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Bertel Thorvaldsen (1770—1844) Danish neoclassical sculptor


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Bertel Thorvaldsen


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(b Copenhagen, 13 Nov. 1768 or 19 Nov. 1770; d Copenhagen, 24 Mar. 1844).

Danish sculptor, active mainly in Rome, next to Canova the most celebrated sculptor of the Neoclassical movement. The second date given above is the one on which Thorvaldsen himself believed he was born, and is generally accepted, but there is some evidence to support the first one. He studied at the Academy in his native Copenhagen, where he won a scholarship to Italy. In 1797 he reached Rome and henceforth regarded the day of his arrival (8 March) as his ‘Roman birthday’. He made his name with the statue Jason (1802–3, Thorvaldsens Mus., Copenhagen), which was based on the Doryphoros of Polyclitus, and his growing reputation resulted in so many commissions that by 1820 he had 40 assistants in his Roman workshop. In that year, on a visit to Copenhagen, he began planning the sculptural decoration of the newly built church of Our Lady, including marble statues of Christ and the Twelve Apostles, and this project occupied him intermittently until 1842. His other major works include the tomb of Pius VII in St Peter's, Rome (1824–31), and a monument to Lord Byron (1829–35, Trinity College, Cambridge). He also produced numerous portrait busts. In 1838 he returned finally to Denmark, a celebrity whose authority in the arts was sovereign. A museum was built in his honour in Copenhagen (1839–48), itself a remarkable piece of neo-antique architecture; his tomb is in the courtyard. In addition to his own sculptures, the museum contains works he collected, including pictures by contemporary painters (notably the Nazarenes) as well as antiquities.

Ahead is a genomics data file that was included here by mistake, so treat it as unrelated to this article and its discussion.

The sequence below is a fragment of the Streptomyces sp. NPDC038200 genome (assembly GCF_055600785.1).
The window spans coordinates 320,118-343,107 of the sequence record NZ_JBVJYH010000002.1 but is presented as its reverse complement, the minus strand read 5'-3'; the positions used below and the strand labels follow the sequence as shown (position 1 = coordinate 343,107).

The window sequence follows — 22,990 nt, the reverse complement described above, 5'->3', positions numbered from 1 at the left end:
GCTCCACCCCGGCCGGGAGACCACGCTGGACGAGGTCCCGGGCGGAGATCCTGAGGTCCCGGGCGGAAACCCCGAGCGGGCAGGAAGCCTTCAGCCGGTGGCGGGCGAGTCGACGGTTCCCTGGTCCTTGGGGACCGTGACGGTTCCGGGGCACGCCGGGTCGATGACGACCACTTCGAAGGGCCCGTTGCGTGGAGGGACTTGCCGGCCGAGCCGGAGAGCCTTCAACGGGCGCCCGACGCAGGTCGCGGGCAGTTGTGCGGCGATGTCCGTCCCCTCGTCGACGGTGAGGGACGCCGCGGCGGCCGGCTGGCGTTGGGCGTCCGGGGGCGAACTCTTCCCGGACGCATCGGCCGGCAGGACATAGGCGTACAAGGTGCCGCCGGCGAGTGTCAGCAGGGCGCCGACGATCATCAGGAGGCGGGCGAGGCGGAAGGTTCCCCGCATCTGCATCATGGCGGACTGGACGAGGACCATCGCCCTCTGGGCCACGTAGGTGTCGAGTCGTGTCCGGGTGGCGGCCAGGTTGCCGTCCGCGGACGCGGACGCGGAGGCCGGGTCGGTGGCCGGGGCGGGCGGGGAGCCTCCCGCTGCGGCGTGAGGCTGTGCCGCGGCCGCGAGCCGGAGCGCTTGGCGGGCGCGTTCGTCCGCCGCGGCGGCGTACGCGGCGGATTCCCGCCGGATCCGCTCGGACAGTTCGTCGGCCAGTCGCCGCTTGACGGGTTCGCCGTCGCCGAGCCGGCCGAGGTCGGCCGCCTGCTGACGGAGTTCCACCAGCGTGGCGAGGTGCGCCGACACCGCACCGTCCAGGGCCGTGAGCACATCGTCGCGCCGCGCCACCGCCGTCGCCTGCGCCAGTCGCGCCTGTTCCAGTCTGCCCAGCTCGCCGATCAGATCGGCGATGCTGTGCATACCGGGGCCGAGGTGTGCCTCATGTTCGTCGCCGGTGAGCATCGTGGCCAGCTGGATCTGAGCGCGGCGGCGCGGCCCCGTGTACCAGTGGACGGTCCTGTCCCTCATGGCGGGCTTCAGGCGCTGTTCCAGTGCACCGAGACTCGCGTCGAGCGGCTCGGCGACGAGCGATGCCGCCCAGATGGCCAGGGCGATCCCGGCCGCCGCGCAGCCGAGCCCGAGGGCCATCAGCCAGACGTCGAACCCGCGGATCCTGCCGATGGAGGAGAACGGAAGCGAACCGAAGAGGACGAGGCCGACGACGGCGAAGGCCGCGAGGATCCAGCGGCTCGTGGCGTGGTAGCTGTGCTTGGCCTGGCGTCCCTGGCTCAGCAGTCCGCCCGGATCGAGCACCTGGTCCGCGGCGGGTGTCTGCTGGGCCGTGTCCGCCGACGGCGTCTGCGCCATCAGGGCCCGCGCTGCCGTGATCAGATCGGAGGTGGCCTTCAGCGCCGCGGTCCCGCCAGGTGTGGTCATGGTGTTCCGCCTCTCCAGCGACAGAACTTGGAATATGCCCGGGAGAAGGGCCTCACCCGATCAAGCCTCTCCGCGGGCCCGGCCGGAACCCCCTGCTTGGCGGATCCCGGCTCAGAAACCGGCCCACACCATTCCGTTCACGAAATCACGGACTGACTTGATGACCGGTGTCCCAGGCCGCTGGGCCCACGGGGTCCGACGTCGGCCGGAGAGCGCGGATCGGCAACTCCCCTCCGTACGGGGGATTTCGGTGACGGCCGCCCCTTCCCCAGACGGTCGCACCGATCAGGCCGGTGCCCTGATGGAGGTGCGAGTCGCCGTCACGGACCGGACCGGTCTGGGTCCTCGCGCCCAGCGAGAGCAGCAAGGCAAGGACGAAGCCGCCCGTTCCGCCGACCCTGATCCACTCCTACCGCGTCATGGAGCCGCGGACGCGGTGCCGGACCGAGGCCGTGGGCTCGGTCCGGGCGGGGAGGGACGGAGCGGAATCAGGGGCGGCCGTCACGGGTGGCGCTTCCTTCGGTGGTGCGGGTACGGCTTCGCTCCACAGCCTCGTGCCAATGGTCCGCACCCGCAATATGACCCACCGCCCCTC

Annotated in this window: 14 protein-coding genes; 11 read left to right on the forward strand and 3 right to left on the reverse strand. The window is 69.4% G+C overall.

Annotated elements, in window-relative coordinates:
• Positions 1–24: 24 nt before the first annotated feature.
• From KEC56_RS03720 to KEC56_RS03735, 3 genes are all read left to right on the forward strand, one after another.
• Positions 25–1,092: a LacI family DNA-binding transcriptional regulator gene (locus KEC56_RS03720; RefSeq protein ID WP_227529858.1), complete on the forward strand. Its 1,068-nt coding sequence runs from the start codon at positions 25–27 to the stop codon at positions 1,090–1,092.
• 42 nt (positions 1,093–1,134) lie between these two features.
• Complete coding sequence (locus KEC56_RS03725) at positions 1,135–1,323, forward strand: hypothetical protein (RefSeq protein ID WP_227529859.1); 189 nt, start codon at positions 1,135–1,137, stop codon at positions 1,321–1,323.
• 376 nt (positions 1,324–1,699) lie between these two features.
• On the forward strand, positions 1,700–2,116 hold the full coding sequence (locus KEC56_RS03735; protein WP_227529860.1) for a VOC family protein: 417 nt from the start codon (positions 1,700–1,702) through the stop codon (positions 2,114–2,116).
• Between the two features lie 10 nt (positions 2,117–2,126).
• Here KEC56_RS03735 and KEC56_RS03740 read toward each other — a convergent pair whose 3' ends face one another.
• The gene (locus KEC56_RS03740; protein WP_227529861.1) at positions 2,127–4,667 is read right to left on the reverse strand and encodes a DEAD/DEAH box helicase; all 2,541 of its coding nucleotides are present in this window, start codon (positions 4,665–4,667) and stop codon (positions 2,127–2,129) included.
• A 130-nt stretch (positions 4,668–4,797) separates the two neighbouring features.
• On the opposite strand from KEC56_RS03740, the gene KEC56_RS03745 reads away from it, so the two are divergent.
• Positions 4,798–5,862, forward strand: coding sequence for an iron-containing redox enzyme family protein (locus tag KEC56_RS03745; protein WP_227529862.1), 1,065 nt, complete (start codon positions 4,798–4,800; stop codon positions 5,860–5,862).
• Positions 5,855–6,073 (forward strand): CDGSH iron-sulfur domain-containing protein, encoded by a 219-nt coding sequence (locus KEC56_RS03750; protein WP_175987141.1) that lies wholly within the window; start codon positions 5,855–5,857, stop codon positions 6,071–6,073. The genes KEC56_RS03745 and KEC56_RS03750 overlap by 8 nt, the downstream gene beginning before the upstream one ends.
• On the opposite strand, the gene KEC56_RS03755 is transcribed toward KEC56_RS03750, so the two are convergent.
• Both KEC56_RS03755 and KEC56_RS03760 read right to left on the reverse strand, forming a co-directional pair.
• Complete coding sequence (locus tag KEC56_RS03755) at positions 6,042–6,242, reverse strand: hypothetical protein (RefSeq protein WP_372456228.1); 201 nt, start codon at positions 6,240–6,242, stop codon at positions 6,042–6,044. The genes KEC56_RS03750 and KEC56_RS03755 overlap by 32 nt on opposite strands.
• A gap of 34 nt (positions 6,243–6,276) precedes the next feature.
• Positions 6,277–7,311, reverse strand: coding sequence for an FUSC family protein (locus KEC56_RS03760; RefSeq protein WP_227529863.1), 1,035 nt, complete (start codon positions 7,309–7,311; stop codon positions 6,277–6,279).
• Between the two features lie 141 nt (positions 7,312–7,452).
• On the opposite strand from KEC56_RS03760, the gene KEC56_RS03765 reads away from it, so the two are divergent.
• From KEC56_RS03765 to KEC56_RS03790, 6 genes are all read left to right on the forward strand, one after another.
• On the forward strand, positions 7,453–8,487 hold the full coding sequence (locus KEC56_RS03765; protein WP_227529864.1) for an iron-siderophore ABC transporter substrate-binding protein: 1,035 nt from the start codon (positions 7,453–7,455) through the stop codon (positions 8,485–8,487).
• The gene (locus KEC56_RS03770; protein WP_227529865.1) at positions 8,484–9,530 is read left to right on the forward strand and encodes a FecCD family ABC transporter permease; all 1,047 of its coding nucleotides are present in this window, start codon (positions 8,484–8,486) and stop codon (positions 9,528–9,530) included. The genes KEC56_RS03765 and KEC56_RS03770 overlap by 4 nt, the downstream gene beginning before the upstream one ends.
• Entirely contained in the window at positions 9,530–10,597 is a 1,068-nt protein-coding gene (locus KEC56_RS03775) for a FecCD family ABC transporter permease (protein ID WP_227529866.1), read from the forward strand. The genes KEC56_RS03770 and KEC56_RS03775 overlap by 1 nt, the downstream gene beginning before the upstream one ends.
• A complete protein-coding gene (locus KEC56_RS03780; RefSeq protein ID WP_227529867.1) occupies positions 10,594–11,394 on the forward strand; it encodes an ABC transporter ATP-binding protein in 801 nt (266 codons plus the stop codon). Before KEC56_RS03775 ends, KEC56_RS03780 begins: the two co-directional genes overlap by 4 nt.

Thorvaldsen aimed at reviving the sublimity of Greek sculpture, but he never went to Greece and (in common with other artists of his time) based his knowledge mainly on late Hellenistic or Roman copies. He did, however, gain close familiarity with Greek sculpture from the restorations he made to the recently excavated sculptures from the Temple of Aphaia in Aegina, which in 1816 passed through Rome on their way to Munich (they are now in the Glyptothek there). Compared with Canova he is cool and calculating: his sculptures are more logically worked out and have great precision and clarity, but they lack Canova's sensitive surfaces. According to the taste of the time, his work has been praised for its nobility and classical calm or dismissed as frigid and empty.

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